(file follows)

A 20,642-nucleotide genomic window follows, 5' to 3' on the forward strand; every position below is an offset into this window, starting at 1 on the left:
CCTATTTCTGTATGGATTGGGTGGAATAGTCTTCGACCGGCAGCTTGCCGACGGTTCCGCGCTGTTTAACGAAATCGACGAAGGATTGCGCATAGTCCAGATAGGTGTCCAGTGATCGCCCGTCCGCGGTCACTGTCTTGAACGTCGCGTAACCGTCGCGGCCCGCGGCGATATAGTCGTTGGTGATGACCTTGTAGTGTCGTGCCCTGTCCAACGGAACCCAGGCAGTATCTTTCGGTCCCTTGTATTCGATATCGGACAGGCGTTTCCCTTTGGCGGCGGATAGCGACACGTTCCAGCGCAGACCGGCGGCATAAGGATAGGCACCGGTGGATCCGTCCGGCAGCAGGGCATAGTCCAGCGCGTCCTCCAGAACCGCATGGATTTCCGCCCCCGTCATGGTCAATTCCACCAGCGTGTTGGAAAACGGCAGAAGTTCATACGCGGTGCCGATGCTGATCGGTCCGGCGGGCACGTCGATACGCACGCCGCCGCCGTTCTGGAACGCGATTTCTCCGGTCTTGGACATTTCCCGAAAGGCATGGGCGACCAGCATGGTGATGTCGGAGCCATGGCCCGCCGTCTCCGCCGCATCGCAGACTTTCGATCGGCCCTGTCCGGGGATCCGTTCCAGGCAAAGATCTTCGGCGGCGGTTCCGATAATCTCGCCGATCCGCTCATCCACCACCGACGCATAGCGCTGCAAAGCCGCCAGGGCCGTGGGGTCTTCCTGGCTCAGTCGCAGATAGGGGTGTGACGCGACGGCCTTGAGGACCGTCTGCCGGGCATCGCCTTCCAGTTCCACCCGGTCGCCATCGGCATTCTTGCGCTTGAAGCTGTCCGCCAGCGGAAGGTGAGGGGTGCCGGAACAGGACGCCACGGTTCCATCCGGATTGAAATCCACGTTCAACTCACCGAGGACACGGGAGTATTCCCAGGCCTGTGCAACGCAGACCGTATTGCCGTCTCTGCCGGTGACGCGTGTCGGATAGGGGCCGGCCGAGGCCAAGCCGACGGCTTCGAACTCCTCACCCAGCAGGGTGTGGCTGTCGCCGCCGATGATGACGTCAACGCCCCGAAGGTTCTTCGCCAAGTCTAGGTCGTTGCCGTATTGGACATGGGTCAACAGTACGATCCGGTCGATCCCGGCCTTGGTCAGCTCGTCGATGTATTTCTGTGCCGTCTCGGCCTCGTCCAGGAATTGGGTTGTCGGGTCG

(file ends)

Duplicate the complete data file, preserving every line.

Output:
A 20,642-nucleotide genomic window follows, 5' to 3' on the forward strand; every position below is an offset into this window, starting at 1 on the left:
CCTATTTCTGTATGGATTGGGTGGAATAGTCTTCGACCGGCAGCTTGCCGACGGTTCCGCGCTGTTTAACGAAATCGACGAAGGATTGCGCATAGTCCAGATAGGTGTCCAGTGATCGCCCGTCCGCGGTCACTGTCTTGAACGTCGCGTAACCGTCGCGGCCCGCGGCGATATAGTCGTTGGTGATGACCTTGTAGTGTCGTGCCCTGTCCAACGGAACCCAGGCAGTATCTTTCGGTCCCTTGTATTCGATATCGGACAGGCGTTTCCCTTTGGCGGCGGATAGCGACACGTTCCAGCGCAGACCGGCGGCATAAGGATAGGCACCGGTGGATCCGTCCGGCAGCAGGGCATAGTCCAGCGCGTCCTCCAGAACCGCATGGATTTCCGCCCCCGTCATGGTCAATTCCACCAGCGTGTTGGAAAACGGCAGAAGTTCATACGCGGTGCCGATGCTGATCGGTCCGGCGGGCACGTCGATACGCACGCCGCCGCCGTTCTGGAACGCGATTTCTCCGGTCTTGGACATTTCCCGAAAGGCATGGGCGACCAGCATGGTGATGTCGGAGCCATGGCCCGCCGTCTCCGCCGCATCGCAGACTTTCGATCGGCCCTGTCCGGGGATCCGTTCCAGGCAAAGATCTTCGGCGGCGGTTCCGATAATCTCGCCGATCCGCTCATCCACCACCGACGCATAGCGCTGCAAAGCCGCCAGGGCCGTGGGGTCTTCCTGGCTCAGTCGCAGATAGGGGTGTGACGCGACGGCCTTGAGGACCGTCTGCCGGGCATCGCCTTCCAGTTCCACCCGGTCGCCATCGGCATTCTTGCGCTTGAAGCTGTCCGCCAGCGGAAGGTGAGGGGTGCCGGAACAGGACGCCACGGTTCCATCCGGATTGAAATCCACGTTCAACTCACCGAGGACACGGGAGTATTCCCAGGCCTGTGCAACGCAGACCGTATTGCCGTCTCTGCCGGTGACGCGTGTCGGATAGGGGCCGGCCGAGGCCAAGCCGACGGCTTCGAACTCCTCACCCAGCAGGGTGTGGCTGTCGCCGCCGATGATGACGTCAACGCCCCGAAGGTTCTTCGCCAAGTCTAGGTCGTTGCCGTATTGGACATGGGTCAACAGTACGATCCGGTCGATCCCGGCCTTGGTCAGCTCGTCGATGTATTTCTGTGCCGTCTCGGCCTCGTCCAGGAATTGGGTTGTCGGGTCG